Last week, while renewing my cable TV service, I realized that I’d randomly added channels that I had never ever tuned into. I also realized that if I were to cut that flab from my subscription, I could actually end up saving quite a small bundle on my monthly outgoings to the cable guy.

I got on the phone with the vendor, but instead of politely obliging and going ahead with my cancel request, I found to my growing irritation that he was haranguing with me and trying to persuade me to watch channels I didn’t want to. What really took my goat was his insistence to know why was I canceling part of his service.

“I told you, I don’t watch those programmes,” I nearly yelled for the nth time, but early morning he still went about trapping me in his circuitous argument.

Last year, I bought myself an i20 Sportz. A great car, great service, but I am totally fed up by Hundai contact centre’s feedback calls. In this one year, they must have made at least 20 calls, at all odd hours – interrupting a crucial office meeting, in the midst of dental visit; in the washroom when I am taking a leak; or trying to pacify a brawling child, at a parent-teacher meeting, while making a pitch to a client, and on many such occasion.”

Isn’t one ‘nine out of ten” good enough for them. On the 20th time, they called, I actually reduced their score to “five out of ten,” and thought I was done with them, until I received the 21 call, last week.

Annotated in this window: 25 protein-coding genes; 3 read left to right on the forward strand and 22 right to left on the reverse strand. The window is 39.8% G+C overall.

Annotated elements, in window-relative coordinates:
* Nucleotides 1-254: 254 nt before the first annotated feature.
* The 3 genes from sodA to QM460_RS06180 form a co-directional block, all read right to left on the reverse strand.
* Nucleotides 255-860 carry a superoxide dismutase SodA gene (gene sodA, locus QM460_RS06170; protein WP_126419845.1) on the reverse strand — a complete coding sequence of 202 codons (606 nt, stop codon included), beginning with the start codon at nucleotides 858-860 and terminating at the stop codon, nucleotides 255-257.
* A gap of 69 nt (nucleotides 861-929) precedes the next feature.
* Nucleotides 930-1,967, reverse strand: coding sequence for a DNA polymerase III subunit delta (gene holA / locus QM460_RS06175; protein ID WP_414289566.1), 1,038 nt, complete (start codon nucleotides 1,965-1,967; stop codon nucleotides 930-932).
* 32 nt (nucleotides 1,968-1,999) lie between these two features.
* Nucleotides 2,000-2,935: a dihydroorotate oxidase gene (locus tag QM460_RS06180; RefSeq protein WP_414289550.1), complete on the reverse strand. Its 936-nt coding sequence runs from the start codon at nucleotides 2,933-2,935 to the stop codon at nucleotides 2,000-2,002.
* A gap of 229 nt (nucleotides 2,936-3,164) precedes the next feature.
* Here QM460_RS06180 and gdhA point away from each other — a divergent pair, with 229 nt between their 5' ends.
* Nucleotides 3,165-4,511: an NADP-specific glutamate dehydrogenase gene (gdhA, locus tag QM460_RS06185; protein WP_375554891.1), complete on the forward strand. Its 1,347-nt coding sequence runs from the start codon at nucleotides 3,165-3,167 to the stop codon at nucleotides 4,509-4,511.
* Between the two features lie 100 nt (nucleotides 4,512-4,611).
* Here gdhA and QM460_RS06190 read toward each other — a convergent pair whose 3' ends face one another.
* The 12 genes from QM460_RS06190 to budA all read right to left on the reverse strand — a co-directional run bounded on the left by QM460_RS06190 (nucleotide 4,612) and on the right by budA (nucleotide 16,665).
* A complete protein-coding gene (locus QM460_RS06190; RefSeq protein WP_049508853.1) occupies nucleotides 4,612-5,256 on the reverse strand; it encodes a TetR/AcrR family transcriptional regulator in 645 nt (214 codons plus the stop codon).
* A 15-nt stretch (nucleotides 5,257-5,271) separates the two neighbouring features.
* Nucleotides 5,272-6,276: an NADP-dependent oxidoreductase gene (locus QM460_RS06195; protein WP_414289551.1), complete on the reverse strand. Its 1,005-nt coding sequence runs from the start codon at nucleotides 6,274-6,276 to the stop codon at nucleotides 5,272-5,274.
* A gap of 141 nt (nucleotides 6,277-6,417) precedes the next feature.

I should have thought that by now, the message would have gone home that I did like my car, their service, blah, blah, but no…..they didn’t want to listen even from a satisfied customer!

God forbid, if I had to log a complaint!

Where is the disconnect?

It lies in mindlessly collecting data, but not actually listening to their customers. The information is piling up at all consumer touch points, but is someone sorting it out?

Great brands listen more than they talk. They are perfectly clued in to the needs of their customers, their deals, business partners, investors, employees and other stakeholders. They seek feedback only once and put it into action. See how Netflix does it. They have a “Tweet me a reminder” button for new episodes of favorite shows. That’s a great idea, because it translates noise into value for the customers. Believe it that they customer doesn’t want to be talked to. She wants to be listened to. And, that changes the rules of the game, altogether.

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